Falling in love, a new pair of glasses, and a diagnosis of fourth-stage cancer have one thing in common: The world is seen very differently the next day. Christians have often claimed that seeing this same world through biblical eyes has an equally disrupting effect.

We first saw the world through biblical eyes before science amounted to much, and before Christians took over its empires. Theologians were there to help us interpret what the Bible was saying, but they were vulnerable. The powers of this world skewed their interpreting. They managed to adapt to such threats as Copernicus, Darwin and John Lennon, but they remained uncomfortable with them.

The preacher mounts the pulpit. The best attempt is given to portray the world through biblical eyes. A Presbyterian preacher might even feel constrained to quote the work of a five-centuries-ago scholar named John Calvin. Deep in the pews comes the sound, either of a snore or of a whispered, “Oh, no, not Calvin!” It’s not going very well, is it?

There will be a few thousand ways in which we see our world differently, but let me focus on a big one.

I have a clever colleague who asks his congregation to imagine one of those pre-Google encyclopedia sets that take up, let’s say, 40 inches on a bookshelf. Let that represent the time that our planet has been in existence. How long have human beings been on this earth? Almost the thickness of one page. It’s pretty hard to maintain that this planet is primarily a human enterprise. “The earth is the Lord’s and all that is in it…” (Psalm 24:1) What happened to people as the goal and focal point of it all?

I can remember theology classes of a few decades ago where we learned about the “tridimensional relationship.” One corner of the triangle is me, the second corner is my neighbour or “the other,” while the crowning apex is “God.” First Nations people tended to see a four-cornered world, the fourth of which was the earth itself and all its myriad life forms. So we not only have to relate to one another, as hard a task as that is, we must also relate to every living creature. That fourth dimension has largely been missed by centuries of theologians, preoccupied as they were with human empire. The Bible did not ignore creation. It would have been hard to do so; most of the writers of the Hebrew Bible, in particular, were farmers.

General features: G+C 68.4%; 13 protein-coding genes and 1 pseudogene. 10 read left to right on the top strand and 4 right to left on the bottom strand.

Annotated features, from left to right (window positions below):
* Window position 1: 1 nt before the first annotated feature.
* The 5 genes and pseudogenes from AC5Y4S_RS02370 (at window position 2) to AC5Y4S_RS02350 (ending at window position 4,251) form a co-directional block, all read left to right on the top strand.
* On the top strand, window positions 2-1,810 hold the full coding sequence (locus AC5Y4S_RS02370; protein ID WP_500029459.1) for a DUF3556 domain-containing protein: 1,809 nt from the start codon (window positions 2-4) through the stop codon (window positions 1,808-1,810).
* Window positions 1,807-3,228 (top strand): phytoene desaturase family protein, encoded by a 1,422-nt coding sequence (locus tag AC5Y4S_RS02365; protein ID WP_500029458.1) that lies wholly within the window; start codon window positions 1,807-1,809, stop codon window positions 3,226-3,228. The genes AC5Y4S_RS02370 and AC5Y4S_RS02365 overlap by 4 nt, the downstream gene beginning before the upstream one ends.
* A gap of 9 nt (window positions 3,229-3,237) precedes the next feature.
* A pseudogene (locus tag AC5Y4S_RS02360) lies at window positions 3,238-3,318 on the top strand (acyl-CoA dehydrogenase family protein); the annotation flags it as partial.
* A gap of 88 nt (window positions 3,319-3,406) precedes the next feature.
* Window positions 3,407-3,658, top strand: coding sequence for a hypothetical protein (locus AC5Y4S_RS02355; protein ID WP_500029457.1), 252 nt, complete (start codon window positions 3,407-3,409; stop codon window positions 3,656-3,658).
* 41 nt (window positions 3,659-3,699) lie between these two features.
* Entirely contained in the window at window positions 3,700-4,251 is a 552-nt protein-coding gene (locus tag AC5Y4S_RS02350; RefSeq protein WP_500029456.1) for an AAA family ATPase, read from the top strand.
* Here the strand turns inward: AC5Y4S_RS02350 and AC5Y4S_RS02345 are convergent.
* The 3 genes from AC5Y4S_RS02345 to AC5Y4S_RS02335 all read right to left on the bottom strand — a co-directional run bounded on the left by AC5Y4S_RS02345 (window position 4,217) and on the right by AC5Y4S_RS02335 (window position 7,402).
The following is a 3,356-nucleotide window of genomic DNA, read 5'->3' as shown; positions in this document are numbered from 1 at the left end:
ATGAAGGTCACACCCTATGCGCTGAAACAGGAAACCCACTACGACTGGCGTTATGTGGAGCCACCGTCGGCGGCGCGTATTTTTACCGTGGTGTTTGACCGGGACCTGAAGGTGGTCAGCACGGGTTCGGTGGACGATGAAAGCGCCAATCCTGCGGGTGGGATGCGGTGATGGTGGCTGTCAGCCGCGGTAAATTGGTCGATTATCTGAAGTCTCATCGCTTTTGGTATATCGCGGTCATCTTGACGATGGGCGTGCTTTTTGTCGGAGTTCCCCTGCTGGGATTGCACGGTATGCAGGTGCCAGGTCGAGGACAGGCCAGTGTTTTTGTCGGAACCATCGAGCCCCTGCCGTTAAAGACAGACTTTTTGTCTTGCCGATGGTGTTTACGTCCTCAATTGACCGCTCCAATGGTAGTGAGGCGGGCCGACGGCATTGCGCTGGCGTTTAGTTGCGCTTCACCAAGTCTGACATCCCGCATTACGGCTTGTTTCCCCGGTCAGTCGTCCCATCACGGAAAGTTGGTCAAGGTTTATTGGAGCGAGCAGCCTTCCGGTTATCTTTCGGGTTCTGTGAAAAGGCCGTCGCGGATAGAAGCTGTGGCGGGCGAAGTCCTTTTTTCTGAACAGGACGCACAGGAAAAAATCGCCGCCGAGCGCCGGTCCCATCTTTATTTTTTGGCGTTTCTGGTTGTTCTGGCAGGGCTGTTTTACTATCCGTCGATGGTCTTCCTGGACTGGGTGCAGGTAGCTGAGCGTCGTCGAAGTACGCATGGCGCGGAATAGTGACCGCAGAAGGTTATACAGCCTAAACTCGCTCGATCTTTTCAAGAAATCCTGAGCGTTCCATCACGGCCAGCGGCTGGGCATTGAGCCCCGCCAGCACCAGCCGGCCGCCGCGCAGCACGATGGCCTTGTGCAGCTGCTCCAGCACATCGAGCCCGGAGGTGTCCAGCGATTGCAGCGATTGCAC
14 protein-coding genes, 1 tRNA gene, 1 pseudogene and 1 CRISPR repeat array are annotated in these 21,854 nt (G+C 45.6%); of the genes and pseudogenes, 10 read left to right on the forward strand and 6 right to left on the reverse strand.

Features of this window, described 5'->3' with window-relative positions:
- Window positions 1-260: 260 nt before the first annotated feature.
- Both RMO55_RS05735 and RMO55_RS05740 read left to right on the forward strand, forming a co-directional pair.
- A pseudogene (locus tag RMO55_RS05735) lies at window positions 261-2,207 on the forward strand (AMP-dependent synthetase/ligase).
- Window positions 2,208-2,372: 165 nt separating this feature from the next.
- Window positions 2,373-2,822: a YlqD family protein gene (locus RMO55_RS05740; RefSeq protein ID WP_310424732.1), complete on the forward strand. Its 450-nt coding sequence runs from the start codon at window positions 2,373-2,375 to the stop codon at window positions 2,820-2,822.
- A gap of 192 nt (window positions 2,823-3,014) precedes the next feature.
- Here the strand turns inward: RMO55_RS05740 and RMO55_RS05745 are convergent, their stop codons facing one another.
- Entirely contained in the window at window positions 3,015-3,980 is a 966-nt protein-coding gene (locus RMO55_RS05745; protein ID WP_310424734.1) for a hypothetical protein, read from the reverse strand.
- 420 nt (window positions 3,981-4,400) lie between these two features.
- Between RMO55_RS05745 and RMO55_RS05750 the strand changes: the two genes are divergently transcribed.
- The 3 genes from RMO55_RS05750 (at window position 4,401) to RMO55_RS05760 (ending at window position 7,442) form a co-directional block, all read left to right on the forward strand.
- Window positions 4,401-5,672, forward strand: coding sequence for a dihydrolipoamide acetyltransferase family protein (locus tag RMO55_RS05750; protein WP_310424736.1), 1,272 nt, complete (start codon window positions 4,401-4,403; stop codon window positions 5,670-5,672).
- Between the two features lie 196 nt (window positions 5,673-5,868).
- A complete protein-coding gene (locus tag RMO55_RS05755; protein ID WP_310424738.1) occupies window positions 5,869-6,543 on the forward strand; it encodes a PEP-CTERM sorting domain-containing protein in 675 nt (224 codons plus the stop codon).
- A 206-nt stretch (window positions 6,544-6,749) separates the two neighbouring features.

The opening pages of the scriptures imagine the human being as created, along with many other inhabitants of our globe, each of which is called “good” or “very good.” When a human is brought into being it is called “Adam,” which we then make into a name that we give to boys. Thanks to a recent Old Testament scholar we can no longer avoid the fact that the Hebrew word for “earth” and for “human being” are two different forms of the same word. She suggested that we should understand humanity not as “Adam” but as “earth creature.” She made such a compelling score at that point that no one has been able to ignore her insight.

We are made of the earth. We are one with all the creatures. A relationship that only allows for other people, and not the wider environment, can go very much awry. Any attempt to understand God as one who is exclusively concerned with human enterprise is doomed to rot.

It has been observed—and I thank my teacher, Sallie McFague, for this observation—that we people depend upon the whole of creation for our survival.

All the other creatures matter and the death of species ultimately contributes to our own death. The whole earth is sacred.

And yet, none of it depends upon us. If one looks for an exception, our pets are the only one that can be found. Indeed, the biggest enemy to the survival of the oceans, the bees, the wildlife, the obliterating diseases of trees… is the human race.

If ever there was a need for help in understanding our environment, the creation, and how the church and the world might relate to this wildly beautiful gift of creation, it is now.